To be taken on as a Merrill client was no simple business arrangement. Helen did not believe in signing contracts with her talented young clients—it was always an unwritten arrangement of personal trust. Frequently, she dipped into her own funds to support a client experiencing a bad time—a habit that worried her attorney, Maurice Greenbaum. Still he admiringly called her “Helen the generous.”
She was absorbed in the work, often remaining at the office until midnight. “Her enthusiasm was in discovering a new talent,” said Patrick Herold, a partner in her agency. “It is as if she became recharged each time she did. She was less interested in the goal of stardom on Broadway or managing a crossover to a Hollywood contract.”
Her impact can still be felt in the world of off-Broadway today. “She attracted some of the most imaginative and individual voices of the contemporary American theater and served as a vital conduit for new talent,” concluded Gerard Raymond, a Merrill biographer.
A measure of her success was the salute from the WPA Theater on April 22, 1996. The WPA directors dedicated a fundraising benefit to Helen Merrill. It was a gala occasion held at the Copacabana. Celeste Holm performed—she had been a hit in the Broadway play “I Hate Hamlet,” playing an eccentric agent modeled on Helen. And playwright Christopher Durang sang newly minted lyrics dedicated to Helen. The guest of honor was thrilled.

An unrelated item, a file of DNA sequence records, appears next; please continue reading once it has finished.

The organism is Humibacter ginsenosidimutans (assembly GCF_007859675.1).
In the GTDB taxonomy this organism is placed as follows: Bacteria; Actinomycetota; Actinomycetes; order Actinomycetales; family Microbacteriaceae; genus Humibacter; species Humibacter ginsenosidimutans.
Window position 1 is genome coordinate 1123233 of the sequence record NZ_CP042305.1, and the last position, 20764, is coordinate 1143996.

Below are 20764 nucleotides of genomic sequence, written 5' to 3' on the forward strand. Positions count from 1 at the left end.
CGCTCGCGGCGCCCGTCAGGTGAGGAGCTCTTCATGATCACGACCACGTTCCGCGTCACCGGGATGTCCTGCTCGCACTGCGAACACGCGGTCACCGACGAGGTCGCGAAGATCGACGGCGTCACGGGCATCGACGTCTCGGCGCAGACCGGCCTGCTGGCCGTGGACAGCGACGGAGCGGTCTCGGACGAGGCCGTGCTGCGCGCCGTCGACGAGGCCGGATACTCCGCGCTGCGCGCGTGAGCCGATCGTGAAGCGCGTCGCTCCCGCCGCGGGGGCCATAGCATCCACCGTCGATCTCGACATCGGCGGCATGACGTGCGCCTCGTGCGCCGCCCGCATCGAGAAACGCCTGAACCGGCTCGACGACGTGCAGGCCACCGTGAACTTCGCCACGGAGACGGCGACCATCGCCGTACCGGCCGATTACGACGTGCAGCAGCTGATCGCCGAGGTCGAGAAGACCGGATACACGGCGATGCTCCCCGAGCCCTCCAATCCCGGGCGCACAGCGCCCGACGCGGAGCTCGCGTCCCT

Seventeen months later, Helen Merrill passed away on August 17, 1997, at the age of 79, due to lung cancer.
As her health began failing, Helen worried about who would look after her young clients, as if they were about to be orphaned. She left virtually all her resources to create the Helen Merrill Fund in The New York Community Trust to provide awards to talented playwrights who need financial help to continue their work.
Helen Merrill is still THE THEATER.
An advisory committee composed of five leaders in the field of theater nominate and determine recipients for the Helen Merrill Award for Playwriting. Recipients are chosen based on talent, recent works, and need. The New York Community Trust hosts an award reception in the spring.
“The committee has always been populated with passionate individuals who love theater, and particularly playwrights.”
— Emily Morse, advisory committee 2019 chair
Advisory committee members have included notable playwrights, producers, designers, artistic directors, and dramaturgs such as Christopher Durang, Susan Hilferty, Morgan Jenness, Lisa McNulty, Emily Morse, Richard Nelson, Ralph Peña, Niegel Smith, Lloyd Suh, and Stephanie Ybarra.
The award is unique for not having an application process, nor stipulations for the prize money.
Michael R. Jackson
2019 Helen Merrill Award for Playwriting Winner
“This award allows me to do some long-term financial planning as well as organize (and enjoy) my life a bit. It confirms my belief that musicals can and should have the same integrity and depth as plays.”